Campaign professionals find themselves at the intersection of three critical issues being debated in our society today: Freedom of Speech, Election Integrity, and Privacy. And recent changes to campaign advertising policies by Twitter, Google, and (likely) Facebook have forced our industry to rethink our reliance on these targeting tools for online advertising.
But remember why we use data for targeting online advertising in the first place: We want to reach more voters more efficiently. The bar for efficiency is set pretty low in politics given that broadcast mediums and cable TV involves lots of impressions outside of a targeted electorate. A study from Targeted Victory and Google found that 75 cents of every dollar spent on broadcast TV went outside of the target district in 2014.
I think too many political marketers have overcompensated by targeting online so narrowly that they exclude likely voters. Even if the match rate for your data is as high as 60-70% only targeting to a voter file means you’re not speaking to 30-40% of the target you’ve identified as most critical! That’s not an acceptable strategy.
The major tech platform’s bans on “microtargeting” will force campaigns to be doing what they already should have been doing: balancing their advertising targeting to include context and behavior. Paired with a renewed commitment to owned audiences like email, SMS, and website, this will give campaigns the reach they need at an efficiency that still blows legacy channels out of the water.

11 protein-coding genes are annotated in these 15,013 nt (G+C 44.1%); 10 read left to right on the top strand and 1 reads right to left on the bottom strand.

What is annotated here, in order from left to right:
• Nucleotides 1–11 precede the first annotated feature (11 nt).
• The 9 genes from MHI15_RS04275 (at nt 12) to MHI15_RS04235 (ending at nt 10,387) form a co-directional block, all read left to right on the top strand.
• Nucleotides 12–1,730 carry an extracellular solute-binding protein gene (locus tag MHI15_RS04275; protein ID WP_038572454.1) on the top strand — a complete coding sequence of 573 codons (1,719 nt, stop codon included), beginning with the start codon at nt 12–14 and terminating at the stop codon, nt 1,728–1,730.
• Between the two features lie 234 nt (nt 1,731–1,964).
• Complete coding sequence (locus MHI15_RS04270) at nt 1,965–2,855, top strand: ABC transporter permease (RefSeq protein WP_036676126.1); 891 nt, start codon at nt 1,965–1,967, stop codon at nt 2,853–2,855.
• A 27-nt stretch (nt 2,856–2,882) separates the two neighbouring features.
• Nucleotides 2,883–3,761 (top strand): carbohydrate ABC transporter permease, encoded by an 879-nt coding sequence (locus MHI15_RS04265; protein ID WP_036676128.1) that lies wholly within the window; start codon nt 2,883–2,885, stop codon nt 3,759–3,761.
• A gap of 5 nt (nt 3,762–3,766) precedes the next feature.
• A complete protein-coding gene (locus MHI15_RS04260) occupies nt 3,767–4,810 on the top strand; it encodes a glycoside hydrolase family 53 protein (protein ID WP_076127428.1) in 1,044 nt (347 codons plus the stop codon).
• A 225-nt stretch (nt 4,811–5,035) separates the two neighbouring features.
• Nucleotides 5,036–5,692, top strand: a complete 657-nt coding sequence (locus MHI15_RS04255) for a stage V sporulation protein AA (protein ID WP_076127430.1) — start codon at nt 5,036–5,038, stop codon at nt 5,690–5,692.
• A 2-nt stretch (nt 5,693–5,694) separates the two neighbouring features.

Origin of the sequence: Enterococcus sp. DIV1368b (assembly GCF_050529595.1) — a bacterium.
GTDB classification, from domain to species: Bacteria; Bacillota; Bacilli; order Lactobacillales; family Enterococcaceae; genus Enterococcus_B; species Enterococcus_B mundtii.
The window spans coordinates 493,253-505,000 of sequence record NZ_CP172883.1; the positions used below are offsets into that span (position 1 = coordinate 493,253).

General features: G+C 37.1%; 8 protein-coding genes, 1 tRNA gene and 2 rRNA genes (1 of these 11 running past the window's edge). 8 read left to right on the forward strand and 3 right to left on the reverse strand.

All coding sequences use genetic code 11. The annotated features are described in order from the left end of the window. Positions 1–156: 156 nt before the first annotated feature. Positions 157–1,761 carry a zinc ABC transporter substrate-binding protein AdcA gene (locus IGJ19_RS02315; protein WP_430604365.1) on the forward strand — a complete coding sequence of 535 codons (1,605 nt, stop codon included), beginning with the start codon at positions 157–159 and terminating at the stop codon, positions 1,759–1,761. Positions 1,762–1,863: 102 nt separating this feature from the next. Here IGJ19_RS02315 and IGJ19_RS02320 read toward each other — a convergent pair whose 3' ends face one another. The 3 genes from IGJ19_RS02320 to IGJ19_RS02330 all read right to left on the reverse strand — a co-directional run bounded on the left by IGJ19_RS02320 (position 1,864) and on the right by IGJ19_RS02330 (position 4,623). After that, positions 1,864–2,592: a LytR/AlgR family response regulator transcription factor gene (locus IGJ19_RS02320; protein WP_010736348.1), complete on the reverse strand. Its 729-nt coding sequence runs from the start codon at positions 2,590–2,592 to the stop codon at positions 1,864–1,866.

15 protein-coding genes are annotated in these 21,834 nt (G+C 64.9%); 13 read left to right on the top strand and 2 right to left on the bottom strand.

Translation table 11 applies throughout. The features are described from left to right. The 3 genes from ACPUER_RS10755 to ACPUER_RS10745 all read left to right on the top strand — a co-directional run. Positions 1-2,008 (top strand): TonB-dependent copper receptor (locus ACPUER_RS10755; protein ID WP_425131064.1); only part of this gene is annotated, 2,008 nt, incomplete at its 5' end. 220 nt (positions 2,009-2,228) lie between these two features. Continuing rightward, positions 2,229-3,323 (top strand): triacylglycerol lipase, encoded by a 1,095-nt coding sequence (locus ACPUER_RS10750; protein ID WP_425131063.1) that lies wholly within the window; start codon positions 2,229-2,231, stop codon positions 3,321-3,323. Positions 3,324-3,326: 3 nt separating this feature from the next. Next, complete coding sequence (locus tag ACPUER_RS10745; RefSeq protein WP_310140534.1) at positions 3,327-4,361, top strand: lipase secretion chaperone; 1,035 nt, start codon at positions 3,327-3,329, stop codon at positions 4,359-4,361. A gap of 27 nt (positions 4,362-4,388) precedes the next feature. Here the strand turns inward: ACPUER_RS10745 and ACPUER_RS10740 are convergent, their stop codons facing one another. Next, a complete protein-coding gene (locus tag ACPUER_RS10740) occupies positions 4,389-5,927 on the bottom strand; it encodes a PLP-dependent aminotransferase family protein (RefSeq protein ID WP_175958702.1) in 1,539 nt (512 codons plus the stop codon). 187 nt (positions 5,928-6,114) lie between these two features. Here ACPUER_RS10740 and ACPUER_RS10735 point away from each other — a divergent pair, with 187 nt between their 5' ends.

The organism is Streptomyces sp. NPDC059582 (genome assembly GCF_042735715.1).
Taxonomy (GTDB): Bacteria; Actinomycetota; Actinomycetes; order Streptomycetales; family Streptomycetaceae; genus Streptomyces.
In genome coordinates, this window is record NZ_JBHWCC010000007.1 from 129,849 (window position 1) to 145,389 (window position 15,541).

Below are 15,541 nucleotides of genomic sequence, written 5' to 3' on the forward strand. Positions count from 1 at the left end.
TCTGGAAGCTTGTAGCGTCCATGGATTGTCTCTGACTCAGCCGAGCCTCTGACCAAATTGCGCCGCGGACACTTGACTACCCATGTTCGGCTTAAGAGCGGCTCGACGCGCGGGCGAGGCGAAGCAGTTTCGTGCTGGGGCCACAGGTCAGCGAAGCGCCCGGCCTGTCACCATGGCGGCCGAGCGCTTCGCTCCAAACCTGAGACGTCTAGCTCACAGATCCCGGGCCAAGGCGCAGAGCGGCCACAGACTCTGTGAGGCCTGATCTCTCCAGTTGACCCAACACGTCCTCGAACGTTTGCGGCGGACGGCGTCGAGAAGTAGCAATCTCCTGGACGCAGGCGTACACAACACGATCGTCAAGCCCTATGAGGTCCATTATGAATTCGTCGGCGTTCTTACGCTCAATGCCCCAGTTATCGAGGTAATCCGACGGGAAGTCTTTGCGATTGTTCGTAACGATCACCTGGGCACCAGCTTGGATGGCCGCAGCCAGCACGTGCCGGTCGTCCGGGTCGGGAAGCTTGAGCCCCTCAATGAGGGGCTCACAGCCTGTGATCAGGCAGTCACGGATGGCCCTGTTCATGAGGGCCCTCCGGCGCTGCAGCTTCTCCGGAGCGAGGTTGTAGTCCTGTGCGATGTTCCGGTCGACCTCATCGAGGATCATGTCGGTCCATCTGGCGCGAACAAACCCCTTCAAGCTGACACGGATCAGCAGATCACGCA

It’s also critical that we ensure campaign budgets continue to follow where voters are spending more and more of their time – online.
As we see in the commercial space, in the last eight years advertising spend has reached equilibrium with time spent on media. Politics is still playing catch up and we can’t let the disruptions from Twitter, Google, and Facebook set us back.
The major tech platforms and the attention economy have distracted us from our roots as campaigners – building our own infrastructure for winning elections – because we’ve enjoyed the ability to reach voters, quickly, easily, and cheaply.
Let’s use the current moment as an opportunity to refocus on winning elections and building organizations that add to our capacity year over year instead of just plowing millions of dollars into advertising cycle after cycle.